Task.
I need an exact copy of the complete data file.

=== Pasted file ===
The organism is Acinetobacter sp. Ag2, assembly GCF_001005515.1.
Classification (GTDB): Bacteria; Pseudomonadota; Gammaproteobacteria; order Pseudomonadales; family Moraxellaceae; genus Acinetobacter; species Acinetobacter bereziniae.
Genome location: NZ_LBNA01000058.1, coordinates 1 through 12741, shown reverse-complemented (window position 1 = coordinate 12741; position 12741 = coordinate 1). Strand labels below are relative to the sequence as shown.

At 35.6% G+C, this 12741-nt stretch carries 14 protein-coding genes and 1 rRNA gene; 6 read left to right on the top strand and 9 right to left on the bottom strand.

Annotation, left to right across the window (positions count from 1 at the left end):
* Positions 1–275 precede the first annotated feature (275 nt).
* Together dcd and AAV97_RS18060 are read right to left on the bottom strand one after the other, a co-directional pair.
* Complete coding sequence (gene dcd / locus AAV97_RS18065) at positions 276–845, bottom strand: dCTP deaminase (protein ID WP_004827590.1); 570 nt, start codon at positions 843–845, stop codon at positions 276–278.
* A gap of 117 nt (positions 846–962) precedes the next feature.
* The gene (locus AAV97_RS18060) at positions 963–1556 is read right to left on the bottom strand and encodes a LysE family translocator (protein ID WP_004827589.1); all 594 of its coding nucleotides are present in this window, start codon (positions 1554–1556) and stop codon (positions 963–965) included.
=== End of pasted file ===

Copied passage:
The organism is Acinetobacter sp. Ag2, assembly GCF_001005515.1.
Classification (GTDB): Bacteria; Pseudomonadota; Gammaproteobacteria; order Pseudomonadales; family Moraxellaceae; genus Acinetobacter; species Acinetobacter bereziniae.
Genome location: NZ_LBNA01000058.1, coordinates 1 through 12741, shown reverse-complemented (window position 1 = coordinate 12741; position 12741 = coordinate 1). Strand labels below are relative to the sequence as shown.

At 35.6% G+C, this 12741-nt stretch carries 14 protein-coding genes and 1 rRNA gene; 6 read left to right on the top strand and 9 right to left on the bottom strand.

Annotation, left to right across the window (positions count from 1 at the left end):
* Positions 1–275 precede the first annotated feature (275 nt).
* Together dcd and AAV97_RS18060 are read right to left on the bottom strand one after the other, a co-directional pair.
* Complete coding sequence (gene dcd / locus AAV97_RS18065) at positions 276–845, bottom strand: dCTP deaminase (protein ID WP_004827590.1); 570 nt, start codon at positions 843–845, stop codon at positions 276–278.
* A gap of 117 nt (positions 846–962) precedes the next feature.
* The gene (locus AAV97_RS18060) at positions 963–1556 is read right to left on the bottom strand and encodes a LysE family translocator (protein ID WP_004827589.1); all 594 of its coding nucleotides are present in this window, start codon (positions 1554–1556) and stop codon (positions 963–965) included.